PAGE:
Benefits of Trauma-Informed Therapy

Benefits of Trauma-Informed Therapy

Trauma-informed therapy has many benefits for individuals who have experienced life-altering events. This form of treatment can help you understand your trauma, your responses and how you can change them to improve your life. The following are some trauma therapy benefits:

  • Psychoeducation surrounding trauma: Trauma-informed approaches allow individuals to learn more about typical physical, emotional and mental responses to trauma to help them understand what’s happening to them. This form of cognitive behavioral therapy also allows individuals to give a name to their behaviors — commonly known as “name it to tame it” — and makes them feel less alone throughout their trauma-processing journey.
  • Re-establishing safety: A traumatic event can make a person feel as if their safety is violated. When they go through trauma-informed therapy, they can redevelop their sense of physical, mental and emotional security by working with a therapist through discussions and exercises that help them address and process these traumatic experiences. Improving a person’s sense of safety allows them to process their emotions in a safe environment without judgment. 
  • Identifying potential triggers: As you work through your trauma in therapy, you learn to identify triggers that remind you of your trauma and influence trauma-related behaviors and emotions. Identifying triggers helps you understand what responses you’ll work on adapting throughout therapy to improve how you respond. For example, seeing a car wreck in a movie may trigger a trauma response if you went through a car accident yourself, and trauma-informed therapy helps you address and alter your response to this and other triggers.
  • Reducing traumatic stress symptoms: People develop traumatic stress and mental health symptoms after they experience a traumatizing event. In therapy, you’ll learn and practice skills to help reduce these symptoms, including depression, anxiety, shame, guilt, nightmares, dissociation and flashbacks.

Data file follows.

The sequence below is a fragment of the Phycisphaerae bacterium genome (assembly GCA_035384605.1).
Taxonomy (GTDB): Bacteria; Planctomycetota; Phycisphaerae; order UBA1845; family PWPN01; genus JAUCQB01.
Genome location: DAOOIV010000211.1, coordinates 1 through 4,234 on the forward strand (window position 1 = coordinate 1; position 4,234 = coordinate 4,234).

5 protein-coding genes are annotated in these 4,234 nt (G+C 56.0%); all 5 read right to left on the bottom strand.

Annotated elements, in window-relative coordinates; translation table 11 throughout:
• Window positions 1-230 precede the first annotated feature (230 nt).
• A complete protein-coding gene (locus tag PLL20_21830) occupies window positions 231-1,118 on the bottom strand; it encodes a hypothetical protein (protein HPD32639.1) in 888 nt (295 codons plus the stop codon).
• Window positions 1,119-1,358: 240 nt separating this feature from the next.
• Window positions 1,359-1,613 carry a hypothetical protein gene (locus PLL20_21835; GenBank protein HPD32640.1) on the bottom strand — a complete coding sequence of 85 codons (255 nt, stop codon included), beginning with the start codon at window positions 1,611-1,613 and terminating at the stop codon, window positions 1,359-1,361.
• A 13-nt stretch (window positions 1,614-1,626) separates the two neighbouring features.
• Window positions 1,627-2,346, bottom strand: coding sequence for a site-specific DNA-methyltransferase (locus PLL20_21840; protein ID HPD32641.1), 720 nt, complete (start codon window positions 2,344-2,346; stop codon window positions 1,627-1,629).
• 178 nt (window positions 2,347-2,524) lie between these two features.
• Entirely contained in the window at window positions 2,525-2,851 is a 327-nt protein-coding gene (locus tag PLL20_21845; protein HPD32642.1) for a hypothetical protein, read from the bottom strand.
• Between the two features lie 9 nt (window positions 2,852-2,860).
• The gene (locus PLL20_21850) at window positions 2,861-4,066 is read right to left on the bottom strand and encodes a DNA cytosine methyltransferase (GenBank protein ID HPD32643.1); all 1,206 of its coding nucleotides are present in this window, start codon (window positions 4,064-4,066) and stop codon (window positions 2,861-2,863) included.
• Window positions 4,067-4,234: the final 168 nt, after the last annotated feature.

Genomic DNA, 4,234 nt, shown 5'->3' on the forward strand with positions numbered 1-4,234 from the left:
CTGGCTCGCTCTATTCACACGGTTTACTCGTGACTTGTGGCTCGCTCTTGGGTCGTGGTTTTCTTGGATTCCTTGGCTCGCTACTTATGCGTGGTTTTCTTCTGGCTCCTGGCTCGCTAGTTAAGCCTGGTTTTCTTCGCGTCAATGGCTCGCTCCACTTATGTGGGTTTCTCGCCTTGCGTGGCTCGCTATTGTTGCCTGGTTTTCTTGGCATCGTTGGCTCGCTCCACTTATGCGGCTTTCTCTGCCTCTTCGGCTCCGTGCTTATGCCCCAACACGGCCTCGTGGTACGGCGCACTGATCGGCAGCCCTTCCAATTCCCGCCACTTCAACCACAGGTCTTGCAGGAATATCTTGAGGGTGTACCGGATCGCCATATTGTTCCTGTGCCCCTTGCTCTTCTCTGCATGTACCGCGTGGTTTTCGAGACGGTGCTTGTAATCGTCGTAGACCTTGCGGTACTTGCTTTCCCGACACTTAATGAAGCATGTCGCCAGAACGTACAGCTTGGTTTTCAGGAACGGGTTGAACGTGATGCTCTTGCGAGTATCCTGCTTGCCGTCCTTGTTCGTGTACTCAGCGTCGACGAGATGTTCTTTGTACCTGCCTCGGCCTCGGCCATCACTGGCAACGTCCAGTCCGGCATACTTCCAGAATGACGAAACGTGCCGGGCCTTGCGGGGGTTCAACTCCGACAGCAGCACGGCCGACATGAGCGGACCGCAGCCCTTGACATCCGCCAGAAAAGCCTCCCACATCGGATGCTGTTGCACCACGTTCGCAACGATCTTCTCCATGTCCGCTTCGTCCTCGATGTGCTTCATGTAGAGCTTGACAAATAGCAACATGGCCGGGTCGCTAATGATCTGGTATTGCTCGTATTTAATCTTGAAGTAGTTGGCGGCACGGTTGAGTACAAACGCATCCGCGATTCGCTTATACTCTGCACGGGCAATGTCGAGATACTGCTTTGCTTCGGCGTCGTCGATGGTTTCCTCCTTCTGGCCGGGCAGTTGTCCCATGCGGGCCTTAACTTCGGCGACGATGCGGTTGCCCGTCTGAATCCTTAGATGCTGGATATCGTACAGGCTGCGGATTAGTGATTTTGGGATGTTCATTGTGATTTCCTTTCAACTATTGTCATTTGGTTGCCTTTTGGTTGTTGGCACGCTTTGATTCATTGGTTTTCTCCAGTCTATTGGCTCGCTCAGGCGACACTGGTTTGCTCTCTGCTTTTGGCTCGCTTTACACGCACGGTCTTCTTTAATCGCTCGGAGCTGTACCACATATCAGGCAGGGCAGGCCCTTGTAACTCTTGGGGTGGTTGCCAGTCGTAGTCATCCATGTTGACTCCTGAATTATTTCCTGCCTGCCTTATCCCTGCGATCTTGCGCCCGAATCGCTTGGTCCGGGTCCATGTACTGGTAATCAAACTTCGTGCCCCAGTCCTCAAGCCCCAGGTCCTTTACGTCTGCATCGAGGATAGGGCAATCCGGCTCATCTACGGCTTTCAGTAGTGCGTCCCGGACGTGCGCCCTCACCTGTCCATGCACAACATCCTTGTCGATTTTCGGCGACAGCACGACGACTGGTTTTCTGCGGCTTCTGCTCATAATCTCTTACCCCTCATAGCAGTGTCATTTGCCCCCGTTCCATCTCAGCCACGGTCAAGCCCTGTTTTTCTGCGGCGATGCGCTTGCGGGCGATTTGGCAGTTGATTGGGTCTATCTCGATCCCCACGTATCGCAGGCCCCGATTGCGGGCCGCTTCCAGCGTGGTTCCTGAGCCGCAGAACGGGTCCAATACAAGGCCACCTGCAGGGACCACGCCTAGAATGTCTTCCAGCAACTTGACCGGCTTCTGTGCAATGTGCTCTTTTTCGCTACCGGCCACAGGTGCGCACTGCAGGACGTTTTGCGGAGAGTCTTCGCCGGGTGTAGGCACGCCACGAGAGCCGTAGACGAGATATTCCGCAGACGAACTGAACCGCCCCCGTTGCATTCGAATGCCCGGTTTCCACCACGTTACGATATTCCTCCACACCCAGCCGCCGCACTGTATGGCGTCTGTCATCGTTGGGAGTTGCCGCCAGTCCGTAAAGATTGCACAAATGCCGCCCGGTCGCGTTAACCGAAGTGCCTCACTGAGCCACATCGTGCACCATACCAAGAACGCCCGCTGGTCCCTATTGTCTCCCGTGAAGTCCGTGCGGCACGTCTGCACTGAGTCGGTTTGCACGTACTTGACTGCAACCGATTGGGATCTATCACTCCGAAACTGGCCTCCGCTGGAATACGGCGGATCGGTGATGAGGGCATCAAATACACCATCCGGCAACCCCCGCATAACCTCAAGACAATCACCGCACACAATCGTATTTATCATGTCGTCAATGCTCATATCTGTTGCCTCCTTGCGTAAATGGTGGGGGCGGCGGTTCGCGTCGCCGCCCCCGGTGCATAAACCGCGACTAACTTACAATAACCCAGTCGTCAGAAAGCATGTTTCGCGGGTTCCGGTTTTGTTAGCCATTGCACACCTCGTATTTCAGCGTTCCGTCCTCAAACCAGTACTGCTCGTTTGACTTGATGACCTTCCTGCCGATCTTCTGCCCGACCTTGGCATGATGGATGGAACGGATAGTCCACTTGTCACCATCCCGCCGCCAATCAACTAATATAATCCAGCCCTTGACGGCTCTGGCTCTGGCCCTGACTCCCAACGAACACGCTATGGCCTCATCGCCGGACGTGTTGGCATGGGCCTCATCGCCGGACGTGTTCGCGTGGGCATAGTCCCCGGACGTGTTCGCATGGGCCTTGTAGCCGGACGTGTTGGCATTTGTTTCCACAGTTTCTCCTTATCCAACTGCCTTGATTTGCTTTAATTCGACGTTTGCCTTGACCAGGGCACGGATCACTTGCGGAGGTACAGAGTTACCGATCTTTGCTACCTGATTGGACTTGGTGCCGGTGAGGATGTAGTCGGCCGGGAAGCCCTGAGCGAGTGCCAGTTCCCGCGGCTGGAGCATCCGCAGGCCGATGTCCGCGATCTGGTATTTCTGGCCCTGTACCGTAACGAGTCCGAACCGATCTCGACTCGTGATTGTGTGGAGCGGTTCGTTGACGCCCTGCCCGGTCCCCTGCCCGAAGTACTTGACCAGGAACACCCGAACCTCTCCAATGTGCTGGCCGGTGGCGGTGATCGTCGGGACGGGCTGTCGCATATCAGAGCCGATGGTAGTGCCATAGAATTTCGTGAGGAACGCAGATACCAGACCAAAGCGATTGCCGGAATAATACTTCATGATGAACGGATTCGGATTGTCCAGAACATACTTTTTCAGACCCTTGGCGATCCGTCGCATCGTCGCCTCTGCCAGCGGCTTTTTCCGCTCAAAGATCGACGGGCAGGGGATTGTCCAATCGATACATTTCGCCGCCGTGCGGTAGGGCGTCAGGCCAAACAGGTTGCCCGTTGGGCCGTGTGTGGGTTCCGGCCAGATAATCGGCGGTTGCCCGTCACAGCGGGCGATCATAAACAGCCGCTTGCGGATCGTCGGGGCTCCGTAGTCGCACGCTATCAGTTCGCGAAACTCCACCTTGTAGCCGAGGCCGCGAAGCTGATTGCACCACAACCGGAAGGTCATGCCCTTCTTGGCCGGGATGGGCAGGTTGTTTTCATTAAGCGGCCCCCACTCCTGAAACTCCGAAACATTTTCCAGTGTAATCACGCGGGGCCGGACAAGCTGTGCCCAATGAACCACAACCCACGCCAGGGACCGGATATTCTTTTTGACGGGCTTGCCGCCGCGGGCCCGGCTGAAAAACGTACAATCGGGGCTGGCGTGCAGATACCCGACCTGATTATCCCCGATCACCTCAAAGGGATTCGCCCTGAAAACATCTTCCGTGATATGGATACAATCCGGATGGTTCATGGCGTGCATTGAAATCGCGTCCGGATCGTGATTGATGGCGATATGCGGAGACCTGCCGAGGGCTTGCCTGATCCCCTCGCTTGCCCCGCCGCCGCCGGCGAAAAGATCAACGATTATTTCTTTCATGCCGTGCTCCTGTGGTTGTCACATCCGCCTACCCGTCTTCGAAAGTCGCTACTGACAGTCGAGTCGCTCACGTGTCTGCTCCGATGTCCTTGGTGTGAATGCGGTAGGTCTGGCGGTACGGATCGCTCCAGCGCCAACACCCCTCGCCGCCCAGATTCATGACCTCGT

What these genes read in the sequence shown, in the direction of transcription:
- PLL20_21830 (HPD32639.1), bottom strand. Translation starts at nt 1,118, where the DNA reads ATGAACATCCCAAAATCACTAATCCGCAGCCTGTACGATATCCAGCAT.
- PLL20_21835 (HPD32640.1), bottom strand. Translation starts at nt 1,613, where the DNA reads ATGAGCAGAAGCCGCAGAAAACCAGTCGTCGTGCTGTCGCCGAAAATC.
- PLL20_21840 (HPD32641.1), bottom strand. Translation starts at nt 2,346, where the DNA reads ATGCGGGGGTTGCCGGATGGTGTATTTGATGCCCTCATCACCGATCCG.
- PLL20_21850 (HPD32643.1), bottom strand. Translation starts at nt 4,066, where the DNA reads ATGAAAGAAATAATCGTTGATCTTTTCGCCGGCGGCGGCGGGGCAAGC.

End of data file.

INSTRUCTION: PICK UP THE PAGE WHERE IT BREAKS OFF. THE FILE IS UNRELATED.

• Developing healthy coping mechanisms: Some people develop problematic coping mechanisms to deal with their traumatic stress symptoms, such as drinking or using drugs. Trauma-informed therapy helps individuals develop healthier coping skills to improve responses when experiencing a traumatic trigger. These skills can include relaxation techniques, anxiety management or other outlets, like exercise or talking with a loved one. Focusing on developing these skills and practicing them outside of therapy can make it easier to bounce back after experiencing something traumatic.
  • Practicing trauma processing and integration: Trauma-informed therapy aims to help individuals take back control of their past experiences and organize them into their life. They can then make meaning of how these experiences affect the view of themselves and the world. Processing and integrating trauma makes it easier to understand its role in our lives without letting it take over.
  • Offering validation: People who experience traumatic events are often told that their reactions or experiences are unacceptable or unreasonable, which creates further challenges throughout recovery. Trauma-informed therapy helps individuals feel more validated in their experiences, allowing them to feel understood so they can accept what happened and begin their healing journey.

Trauma-informed therapy can help individuals struggling to cope with their stress symptoms or turning to problematic coping mechanisms to manage their physical, mental and emotional sensations. If you’ve turned to substance misuse to cope with your trauma, Gateway Foundation incorporates trauma-informed therapy into our substance use disorder treatment programs to target the underlying issue and help you reclaim your life.

Types of Trauma-Informed Therapy